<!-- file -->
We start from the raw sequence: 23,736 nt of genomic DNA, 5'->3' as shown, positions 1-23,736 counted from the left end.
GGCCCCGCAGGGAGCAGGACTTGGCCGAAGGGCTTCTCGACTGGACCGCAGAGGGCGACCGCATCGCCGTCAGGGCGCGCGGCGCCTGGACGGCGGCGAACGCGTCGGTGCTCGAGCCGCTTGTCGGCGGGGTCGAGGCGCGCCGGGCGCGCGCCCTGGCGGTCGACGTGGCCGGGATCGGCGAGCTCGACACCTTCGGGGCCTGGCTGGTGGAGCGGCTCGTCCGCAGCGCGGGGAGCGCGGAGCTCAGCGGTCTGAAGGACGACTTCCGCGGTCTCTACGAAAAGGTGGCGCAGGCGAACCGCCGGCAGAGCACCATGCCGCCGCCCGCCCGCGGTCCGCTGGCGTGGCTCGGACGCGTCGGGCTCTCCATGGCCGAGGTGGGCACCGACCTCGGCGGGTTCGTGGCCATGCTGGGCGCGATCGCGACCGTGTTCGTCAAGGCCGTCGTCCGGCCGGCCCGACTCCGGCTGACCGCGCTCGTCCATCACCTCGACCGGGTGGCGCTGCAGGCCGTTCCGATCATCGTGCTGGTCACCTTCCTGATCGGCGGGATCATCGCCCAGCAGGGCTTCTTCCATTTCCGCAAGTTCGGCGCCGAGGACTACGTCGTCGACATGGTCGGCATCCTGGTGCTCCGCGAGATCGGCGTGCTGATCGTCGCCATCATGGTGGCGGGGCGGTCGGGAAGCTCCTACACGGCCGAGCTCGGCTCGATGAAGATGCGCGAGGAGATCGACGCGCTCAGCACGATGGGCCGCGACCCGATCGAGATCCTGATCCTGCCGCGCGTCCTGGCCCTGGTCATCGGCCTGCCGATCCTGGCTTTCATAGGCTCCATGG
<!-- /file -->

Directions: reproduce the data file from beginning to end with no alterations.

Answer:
We start from the raw sequence: 23,736 nt of genomic DNA, 5'->3' as shown, positions 1-23,736 counted from the left end.
GGCCCCGCAGGGAGCAGGACTTGGCCGAAGGGCTTCTCGACTGGACCGCAGAGGGCGACCGCATCGCCGTCAGGGCGCGCGGCGCCTGGACGGCGGCGAACGCGTCGGTGCTCGAGCCGCTTGTCGGCGGGGTCGAGGCGCGCCGGGCGCGCGCCCTGGCGGTCGACGTGGCCGGGATCGGCGAGCTCGACACCTTCGGGGCCTGGCTGGTGGAGCGGCTCGTCCGCAGCGCGGGGAGCGCGGAGCTCAGCGGTCTGAAGGACGACTTCCGCGGTCTCTACGAAAAGGTGGCGCAGGCGAACCGCCGGCAGAGCACCATGCCGCCGCCCGCCCGCGGTCCGCTGGCGTGGCTCGGACGCGTCGGGCTCTCCATGGCCGAGGTGGGCACCGACCTCGGCGGGTTCGTGGCCATGCTGGGCGCGATCGCGACCGTGTTCGTCAAGGCCGTCGTCCGGCCGGCCCGACTCCGGCTGACCGCGCTCGTCCATCACCTCGACCGGGTGGCGCTGCAGGCCGTTCCGATCATCGTGCTGGTCACCTTCCTGATCGGCGGGATCATCGCCCAGCAGGGCTTCTTCCATTTCCGCAAGTTCGGCGCCGAGGACTACGTCGTCGACATGGTCGGCATCCTGGTGCTCCGCGAGATCGGCGTGCTGATCGTCGCCATCATGGTGGCGGGGCGGTCGGGAAGCTCCTACACGGCCGAGCTCGGCTCGATGAAGATGCGCGAGGAGATCGACGCGCTCAGCACGATGGGCCGCGACCCGATCGAGATCCTGATCCTGCCGCGCGTCCTGGCCCTGGTCATCGGCCTGCCGATCCTGGCTTTCATAGGCTCCATGG